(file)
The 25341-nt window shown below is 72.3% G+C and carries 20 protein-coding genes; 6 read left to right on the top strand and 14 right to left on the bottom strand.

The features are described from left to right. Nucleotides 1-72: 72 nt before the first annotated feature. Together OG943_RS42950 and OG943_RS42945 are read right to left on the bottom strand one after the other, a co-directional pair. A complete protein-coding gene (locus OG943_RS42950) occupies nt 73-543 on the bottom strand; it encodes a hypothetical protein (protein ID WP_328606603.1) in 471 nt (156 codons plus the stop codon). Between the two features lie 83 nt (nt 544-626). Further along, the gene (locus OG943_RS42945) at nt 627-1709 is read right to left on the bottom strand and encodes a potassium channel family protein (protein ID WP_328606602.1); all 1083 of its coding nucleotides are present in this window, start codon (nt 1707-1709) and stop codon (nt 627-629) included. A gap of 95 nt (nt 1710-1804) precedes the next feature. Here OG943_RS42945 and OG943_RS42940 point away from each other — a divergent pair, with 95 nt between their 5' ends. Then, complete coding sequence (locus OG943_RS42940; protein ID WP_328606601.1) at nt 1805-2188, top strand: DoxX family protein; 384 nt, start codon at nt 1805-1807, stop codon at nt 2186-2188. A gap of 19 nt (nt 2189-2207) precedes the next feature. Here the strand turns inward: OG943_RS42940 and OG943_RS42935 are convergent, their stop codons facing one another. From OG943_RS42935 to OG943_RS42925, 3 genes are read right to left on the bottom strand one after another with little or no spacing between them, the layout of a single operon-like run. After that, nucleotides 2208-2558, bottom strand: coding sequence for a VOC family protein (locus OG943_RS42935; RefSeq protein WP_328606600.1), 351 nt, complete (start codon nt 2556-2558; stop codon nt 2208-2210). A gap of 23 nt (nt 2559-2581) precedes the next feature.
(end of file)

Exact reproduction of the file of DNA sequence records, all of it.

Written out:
The 25341-nt window shown below is 72.3% G+C and carries 20 protein-coding genes; 6 read left to right on the top strand and 14 right to left on the bottom strand.

The features are described from left to right. Nucleotides 1-72: 72 nt before the first annotated feature. Together OG943_RS42950 and OG943_RS42945 are read right to left on the bottom strand one after the other, a co-directional pair. A complete protein-coding gene (locus OG943_RS42950) occupies nt 73-543 on the bottom strand; it encodes a hypothetical protein (protein ID WP_328606603.1) in 471 nt (156 codons plus the stop codon). Between the two features lie 83 nt (nt 544-626). Further along, the gene (locus OG943_RS42945) at nt 627-1709 is read right to left on the bottom strand and encodes a potassium channel family protein (protein ID WP_328606602.1); all 1083 of its coding nucleotides are present in this window, start codon (nt 1707-1709) and stop codon (nt 627-629) included. A gap of 95 nt (nt 1710-1804) precedes the next feature. Here OG943_RS42945 and OG943_RS42940 point away from each other — a divergent pair, with 95 nt between their 5' ends. Then, complete coding sequence (locus OG943_RS42940; protein ID WP_328606601.1) at nt 1805-2188, top strand: DoxX family protein; 384 nt, start codon at nt 1805-1807, stop codon at nt 2186-2188. A gap of 19 nt (nt 2189-2207) precedes the next feature. Here the strand turns inward: OG943_RS42940 and OG943_RS42935 are convergent, their stop codons facing one another. From OG943_RS42935 to OG943_RS42925, 3 genes are read right to left on the bottom strand one after another with little or no spacing between them, the layout of a single operon-like run. After that, nucleotides 2208-2558, bottom strand: coding sequence for a VOC family protein (locus OG943_RS42935; RefSeq protein WP_328606600.1), 351 nt, complete (start codon nt 2556-2558; stop codon nt 2208-2210). A gap of 23 nt (nt 2559-2581) precedes the next feature.